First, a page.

NPR Environment

 
NPR ENVIRONMENT NEWS
April 24th
In order to investigate how eating fish affects our health as well as the oceans, author and fisherman Paul Greenberg spent a year eating fish every day.
April 24th
A technology competition seeks solutions to Lake Erie's biggest problems, including harmful algae blooms and aging water systems. Teams in cities around the region are competing for thousands of dollars in prize money and consulting services to create apps and other tools.
April 24th
As more homeowners install solar they're using less energy from their utilities, which in turn hurts their business. One utility in Colorado has forged a deal that may be a model for other states.
April 23rd
This weeks #NPRpoetry Twitter submissions celebrate Mother Earth.
April 23rd
Digesters convert livestock manure into electricity. Farmers can use it to power their operations or even sell some back to the grid. But some have found the technology too pricey to maintain.
April 23rd
Nomadic herders who live across West Africa are having to travel further and further south for their cows to graze. Some are letting cows graze on cropland, leading to deadly conflicts with farmers.
April 22nd
Thousands of scientists and their supporters took to the streets to advocate for public support for science and technology today in Washington, D.C., and other cities around the country.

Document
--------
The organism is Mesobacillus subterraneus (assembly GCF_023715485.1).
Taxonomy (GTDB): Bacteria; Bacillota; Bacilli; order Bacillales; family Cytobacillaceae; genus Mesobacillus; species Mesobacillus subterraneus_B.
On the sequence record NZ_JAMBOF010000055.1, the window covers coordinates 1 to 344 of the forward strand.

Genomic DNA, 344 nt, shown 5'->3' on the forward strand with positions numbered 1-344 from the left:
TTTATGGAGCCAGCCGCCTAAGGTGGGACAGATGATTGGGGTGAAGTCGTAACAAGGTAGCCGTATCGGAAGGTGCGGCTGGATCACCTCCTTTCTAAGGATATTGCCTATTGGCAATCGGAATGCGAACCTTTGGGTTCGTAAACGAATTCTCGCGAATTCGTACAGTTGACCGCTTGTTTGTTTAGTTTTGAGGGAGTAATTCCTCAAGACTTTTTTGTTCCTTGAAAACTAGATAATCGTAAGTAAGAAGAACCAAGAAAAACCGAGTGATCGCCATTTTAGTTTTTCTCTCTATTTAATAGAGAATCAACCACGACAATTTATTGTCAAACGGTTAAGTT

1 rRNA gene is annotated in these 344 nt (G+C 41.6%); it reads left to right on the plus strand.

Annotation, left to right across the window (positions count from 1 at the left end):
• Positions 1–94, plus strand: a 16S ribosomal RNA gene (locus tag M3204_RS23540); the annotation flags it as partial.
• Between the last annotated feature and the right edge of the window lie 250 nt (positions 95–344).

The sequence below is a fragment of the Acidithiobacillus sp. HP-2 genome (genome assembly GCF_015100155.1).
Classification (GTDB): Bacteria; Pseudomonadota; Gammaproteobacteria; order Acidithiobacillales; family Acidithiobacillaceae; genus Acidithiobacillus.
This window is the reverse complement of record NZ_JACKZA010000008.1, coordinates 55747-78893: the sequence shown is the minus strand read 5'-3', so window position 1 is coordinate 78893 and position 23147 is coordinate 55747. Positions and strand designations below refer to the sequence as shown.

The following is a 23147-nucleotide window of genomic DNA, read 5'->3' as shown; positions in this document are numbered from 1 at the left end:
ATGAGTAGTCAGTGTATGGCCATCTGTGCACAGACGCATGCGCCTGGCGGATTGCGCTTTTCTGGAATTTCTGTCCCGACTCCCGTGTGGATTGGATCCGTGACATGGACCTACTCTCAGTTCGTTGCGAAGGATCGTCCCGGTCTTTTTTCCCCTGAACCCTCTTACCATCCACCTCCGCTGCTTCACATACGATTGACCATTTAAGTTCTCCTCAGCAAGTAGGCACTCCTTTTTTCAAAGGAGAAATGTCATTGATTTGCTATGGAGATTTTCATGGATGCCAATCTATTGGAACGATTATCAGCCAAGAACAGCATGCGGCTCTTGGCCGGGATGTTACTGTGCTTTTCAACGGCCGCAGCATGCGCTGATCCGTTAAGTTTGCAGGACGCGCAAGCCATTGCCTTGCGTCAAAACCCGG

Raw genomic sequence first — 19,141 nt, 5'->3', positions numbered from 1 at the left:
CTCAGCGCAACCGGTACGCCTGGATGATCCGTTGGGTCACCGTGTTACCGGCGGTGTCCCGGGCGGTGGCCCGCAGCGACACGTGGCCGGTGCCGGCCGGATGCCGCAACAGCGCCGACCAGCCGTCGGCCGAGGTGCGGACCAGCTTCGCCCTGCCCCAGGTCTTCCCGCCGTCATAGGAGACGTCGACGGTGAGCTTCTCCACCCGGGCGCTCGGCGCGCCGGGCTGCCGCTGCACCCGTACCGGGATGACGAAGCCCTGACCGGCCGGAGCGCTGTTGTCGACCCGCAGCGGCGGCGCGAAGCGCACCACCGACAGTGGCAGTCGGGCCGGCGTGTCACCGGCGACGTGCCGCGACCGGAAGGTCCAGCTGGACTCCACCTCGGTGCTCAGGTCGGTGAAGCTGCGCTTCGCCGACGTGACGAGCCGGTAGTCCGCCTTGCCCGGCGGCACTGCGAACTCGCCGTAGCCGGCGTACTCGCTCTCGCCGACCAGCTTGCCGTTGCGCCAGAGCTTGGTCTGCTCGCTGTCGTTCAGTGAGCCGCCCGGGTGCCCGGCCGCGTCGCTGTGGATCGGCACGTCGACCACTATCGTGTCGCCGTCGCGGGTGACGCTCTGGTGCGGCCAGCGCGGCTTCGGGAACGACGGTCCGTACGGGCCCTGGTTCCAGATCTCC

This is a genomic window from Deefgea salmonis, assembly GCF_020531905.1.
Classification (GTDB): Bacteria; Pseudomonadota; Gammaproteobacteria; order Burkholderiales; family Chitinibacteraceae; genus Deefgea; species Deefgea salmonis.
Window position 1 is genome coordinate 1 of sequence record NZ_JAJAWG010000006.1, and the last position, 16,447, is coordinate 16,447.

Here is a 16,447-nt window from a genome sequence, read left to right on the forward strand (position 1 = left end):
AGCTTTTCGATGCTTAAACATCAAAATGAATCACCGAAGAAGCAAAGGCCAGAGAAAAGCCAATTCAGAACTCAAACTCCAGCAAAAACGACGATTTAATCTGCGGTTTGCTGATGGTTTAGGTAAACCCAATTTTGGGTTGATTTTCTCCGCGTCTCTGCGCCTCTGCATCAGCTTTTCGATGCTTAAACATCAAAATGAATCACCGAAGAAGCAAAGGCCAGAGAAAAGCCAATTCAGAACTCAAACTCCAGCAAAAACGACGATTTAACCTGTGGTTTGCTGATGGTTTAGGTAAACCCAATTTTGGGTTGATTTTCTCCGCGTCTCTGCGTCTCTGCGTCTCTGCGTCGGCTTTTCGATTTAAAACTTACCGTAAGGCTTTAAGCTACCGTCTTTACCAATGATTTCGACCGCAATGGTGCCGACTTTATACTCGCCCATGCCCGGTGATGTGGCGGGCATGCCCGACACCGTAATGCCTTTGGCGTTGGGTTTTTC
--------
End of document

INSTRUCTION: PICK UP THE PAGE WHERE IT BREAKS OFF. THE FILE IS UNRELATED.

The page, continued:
April 22nd
"The Science Guy" dons his lab coat and bow tie uniform yet again, this time, in a a new political context. In his new Netflix series, Nye tackles climate change deniers and beyond.
April 22nd
Psychologists say anxiety over climate change is making some people feel overwhelmed. To talk through their worries, a group in Utah is meeting weekly and the idea has drawn interest in other states.
April 22nd
The foods we choose to put on our plates — or toss away – could have more of an ecological impact than many of us realize.
April 21st
A March for Science will be held Saturday in Washington, D.C., and hundreds of other cities in the U.S. Organizers say the march is a non-partisan celebration of science. It's meant to both encourage political leaders to fund science and rely on scientific evidence when making policy decisions. Critics worry the march will turn into an anti-Trump rally and paint scientists as just another interest group.
April 21st
The country's National Grid announced Friday it was on its way to a full day without requiring its coal plants to produce power. Britain plans to eliminate the energy source by 2025.
April 21st
No, say food safety experts. Molds can easily penetrate deep into a soft food, like bread. But you can salvage other foods with tougher surfaces, like cabbages, carrots and hard cheeses.
April 21st
One topic at this week's World Bank meetings is water scarcity. David Greene speaks with the co-founders of Water.org, actor Matt Damon and Gary White, about people who can't access clean water.
April 20th
On Saturday, people from around the country will take to the streets in the March for Science. Organizers say that the point of the March is not to make science political, but to highlight the reality of science to politicians, as a guide in policymaking, in which science is an uncharted issue.